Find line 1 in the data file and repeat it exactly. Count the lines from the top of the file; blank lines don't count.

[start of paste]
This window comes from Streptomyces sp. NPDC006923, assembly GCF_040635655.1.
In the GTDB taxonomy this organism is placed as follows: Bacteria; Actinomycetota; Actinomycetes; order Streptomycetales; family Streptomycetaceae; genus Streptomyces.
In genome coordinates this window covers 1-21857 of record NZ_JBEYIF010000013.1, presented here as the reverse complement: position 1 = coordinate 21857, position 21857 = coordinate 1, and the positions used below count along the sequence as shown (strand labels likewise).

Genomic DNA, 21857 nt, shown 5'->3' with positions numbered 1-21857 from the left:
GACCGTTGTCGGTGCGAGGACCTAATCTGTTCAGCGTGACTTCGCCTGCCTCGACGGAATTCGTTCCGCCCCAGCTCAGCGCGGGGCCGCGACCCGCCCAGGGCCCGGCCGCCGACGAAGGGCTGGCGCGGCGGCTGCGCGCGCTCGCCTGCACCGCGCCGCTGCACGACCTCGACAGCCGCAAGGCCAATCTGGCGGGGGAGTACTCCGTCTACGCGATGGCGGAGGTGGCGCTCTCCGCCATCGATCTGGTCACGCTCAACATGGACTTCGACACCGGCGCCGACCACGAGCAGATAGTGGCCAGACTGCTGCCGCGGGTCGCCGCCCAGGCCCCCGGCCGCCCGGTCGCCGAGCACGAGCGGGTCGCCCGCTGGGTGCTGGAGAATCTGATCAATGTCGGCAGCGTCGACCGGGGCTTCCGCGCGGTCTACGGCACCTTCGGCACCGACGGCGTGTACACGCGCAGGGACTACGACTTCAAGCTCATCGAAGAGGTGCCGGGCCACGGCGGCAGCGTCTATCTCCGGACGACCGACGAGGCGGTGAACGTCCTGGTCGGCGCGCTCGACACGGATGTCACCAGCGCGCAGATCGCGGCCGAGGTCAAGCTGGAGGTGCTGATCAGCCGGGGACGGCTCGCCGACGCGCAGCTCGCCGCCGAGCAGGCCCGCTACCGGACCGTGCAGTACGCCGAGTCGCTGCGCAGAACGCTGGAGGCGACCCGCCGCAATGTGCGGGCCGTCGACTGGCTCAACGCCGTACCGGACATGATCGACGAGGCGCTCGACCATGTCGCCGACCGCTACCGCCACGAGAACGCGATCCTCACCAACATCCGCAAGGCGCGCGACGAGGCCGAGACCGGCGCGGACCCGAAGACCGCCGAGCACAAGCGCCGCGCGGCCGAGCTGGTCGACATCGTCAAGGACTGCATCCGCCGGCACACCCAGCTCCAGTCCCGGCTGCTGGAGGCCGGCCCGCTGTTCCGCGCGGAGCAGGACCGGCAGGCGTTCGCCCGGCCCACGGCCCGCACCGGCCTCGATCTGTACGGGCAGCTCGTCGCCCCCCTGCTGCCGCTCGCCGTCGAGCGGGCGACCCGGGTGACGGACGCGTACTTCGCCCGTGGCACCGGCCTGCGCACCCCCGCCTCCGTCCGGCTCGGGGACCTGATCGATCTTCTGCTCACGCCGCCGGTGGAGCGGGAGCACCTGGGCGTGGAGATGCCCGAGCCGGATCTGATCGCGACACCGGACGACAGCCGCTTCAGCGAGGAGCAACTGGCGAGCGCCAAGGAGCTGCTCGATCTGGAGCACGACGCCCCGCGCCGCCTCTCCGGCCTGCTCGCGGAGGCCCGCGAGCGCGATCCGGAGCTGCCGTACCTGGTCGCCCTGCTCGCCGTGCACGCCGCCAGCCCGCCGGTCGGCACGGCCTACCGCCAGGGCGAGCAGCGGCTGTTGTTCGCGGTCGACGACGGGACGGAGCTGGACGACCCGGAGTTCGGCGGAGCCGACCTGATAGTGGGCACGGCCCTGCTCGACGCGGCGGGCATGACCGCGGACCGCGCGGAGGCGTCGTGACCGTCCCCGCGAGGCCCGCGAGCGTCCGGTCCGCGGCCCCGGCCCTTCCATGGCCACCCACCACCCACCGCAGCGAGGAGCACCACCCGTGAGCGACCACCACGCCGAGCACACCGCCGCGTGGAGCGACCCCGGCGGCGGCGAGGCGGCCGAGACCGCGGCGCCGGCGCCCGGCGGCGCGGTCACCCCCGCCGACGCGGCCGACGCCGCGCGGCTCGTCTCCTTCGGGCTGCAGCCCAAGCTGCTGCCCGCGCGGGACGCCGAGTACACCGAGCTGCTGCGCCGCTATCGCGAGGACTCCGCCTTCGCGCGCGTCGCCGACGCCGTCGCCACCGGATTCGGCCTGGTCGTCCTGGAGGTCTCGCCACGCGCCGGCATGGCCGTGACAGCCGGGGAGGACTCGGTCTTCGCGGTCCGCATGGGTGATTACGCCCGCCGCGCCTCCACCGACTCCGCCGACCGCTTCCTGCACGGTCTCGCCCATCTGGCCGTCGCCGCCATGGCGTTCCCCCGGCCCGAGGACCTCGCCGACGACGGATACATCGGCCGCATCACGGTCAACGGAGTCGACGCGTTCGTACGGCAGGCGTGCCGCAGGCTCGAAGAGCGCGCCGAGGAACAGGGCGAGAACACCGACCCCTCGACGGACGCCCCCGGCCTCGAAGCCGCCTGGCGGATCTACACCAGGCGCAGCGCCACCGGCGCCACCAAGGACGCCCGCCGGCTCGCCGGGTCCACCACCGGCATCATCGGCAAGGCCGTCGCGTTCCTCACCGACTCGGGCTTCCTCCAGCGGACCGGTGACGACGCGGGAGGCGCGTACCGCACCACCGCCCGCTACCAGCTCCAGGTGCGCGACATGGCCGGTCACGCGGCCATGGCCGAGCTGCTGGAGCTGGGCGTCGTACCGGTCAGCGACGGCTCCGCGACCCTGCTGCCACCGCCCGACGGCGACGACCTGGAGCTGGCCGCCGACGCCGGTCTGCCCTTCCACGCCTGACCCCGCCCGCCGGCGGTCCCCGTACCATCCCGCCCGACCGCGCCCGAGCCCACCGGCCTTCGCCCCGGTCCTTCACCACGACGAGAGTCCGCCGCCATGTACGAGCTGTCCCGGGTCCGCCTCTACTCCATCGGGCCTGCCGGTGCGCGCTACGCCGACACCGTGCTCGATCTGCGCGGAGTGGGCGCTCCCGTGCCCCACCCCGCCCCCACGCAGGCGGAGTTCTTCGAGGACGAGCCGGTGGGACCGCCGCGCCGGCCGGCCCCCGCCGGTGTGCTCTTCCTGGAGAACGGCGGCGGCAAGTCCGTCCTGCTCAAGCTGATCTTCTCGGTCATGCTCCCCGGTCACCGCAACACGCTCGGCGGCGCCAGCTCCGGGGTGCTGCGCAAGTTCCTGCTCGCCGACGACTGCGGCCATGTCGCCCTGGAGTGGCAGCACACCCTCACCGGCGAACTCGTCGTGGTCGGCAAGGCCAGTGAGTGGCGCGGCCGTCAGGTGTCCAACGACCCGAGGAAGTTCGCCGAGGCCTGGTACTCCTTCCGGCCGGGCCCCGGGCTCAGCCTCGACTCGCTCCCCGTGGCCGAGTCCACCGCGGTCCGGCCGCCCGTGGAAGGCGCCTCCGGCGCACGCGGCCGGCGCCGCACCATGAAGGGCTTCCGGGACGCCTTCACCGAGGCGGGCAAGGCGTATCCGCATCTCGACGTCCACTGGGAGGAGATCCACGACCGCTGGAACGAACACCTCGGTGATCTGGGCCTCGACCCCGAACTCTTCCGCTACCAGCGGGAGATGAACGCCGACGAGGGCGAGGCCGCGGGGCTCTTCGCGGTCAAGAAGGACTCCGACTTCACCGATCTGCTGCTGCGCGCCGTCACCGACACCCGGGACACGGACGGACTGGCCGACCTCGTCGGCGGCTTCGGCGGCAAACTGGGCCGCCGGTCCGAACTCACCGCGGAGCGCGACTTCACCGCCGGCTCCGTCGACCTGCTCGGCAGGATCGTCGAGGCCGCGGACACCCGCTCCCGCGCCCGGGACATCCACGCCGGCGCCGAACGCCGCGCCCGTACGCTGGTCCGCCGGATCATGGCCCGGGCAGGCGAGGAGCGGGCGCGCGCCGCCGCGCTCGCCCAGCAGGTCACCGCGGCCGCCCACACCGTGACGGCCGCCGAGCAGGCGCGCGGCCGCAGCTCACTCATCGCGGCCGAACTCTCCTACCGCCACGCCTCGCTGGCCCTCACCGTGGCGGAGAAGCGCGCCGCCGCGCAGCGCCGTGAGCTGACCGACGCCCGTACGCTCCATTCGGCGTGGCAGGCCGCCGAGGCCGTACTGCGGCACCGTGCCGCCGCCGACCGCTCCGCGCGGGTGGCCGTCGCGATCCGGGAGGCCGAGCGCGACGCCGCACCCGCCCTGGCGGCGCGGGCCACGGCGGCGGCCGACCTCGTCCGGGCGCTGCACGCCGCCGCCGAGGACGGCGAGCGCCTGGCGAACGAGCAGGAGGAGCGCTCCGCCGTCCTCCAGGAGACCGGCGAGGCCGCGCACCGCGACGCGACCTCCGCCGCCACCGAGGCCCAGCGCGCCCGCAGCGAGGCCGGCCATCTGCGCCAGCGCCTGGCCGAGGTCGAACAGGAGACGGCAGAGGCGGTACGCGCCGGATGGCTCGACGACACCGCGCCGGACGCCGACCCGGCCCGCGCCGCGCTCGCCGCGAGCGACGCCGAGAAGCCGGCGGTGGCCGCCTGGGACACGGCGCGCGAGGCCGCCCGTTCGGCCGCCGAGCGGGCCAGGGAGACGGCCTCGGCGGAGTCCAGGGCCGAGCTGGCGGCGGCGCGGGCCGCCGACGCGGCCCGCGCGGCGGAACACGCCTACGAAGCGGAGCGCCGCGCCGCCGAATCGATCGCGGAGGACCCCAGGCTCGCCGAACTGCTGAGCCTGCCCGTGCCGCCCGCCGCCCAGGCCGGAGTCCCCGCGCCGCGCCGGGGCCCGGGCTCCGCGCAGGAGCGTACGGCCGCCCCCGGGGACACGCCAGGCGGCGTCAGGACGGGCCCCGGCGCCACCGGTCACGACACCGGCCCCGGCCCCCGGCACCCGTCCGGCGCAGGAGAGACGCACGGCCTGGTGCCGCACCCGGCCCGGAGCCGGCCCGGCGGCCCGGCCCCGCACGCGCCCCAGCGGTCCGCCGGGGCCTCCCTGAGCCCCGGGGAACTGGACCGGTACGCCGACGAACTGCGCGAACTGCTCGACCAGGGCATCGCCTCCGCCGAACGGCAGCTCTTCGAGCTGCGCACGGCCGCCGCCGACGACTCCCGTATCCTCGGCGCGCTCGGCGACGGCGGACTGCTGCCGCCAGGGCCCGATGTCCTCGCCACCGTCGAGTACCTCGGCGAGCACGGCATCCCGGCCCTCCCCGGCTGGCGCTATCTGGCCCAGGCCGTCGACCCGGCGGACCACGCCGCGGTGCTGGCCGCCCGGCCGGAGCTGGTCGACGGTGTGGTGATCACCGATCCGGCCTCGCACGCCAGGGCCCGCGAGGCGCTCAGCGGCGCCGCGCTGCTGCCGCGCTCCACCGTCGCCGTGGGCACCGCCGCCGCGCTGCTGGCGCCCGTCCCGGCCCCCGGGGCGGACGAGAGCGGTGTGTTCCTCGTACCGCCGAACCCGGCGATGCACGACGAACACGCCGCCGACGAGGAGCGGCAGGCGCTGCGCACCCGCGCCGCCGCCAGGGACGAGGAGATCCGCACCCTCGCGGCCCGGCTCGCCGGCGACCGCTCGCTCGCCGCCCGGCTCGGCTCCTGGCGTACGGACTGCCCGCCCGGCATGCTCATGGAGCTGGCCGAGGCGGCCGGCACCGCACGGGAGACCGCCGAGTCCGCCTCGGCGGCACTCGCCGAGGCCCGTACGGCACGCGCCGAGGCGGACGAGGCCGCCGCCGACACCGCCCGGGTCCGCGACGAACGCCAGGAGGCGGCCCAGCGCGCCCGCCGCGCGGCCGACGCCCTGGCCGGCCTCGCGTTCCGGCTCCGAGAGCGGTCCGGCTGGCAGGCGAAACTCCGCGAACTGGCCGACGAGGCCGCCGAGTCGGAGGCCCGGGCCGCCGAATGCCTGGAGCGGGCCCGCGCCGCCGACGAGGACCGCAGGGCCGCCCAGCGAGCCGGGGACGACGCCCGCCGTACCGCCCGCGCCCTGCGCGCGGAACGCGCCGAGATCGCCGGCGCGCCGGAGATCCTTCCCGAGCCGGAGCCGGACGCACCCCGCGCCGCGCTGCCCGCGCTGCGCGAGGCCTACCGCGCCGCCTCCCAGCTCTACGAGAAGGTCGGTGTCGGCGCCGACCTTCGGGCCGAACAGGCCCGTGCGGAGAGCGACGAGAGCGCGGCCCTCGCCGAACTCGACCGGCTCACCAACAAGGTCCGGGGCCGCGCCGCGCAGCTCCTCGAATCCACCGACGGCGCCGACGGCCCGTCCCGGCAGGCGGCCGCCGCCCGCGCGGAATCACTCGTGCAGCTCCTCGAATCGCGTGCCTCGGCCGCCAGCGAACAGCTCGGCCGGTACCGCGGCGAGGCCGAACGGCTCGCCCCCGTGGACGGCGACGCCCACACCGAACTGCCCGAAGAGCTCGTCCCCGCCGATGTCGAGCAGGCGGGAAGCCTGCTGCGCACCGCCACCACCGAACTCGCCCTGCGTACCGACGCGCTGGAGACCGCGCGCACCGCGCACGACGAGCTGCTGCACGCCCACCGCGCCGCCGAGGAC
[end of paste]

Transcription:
This window comes from Streptomyces sp. NPDC006923, assembly GCF_040635655.1.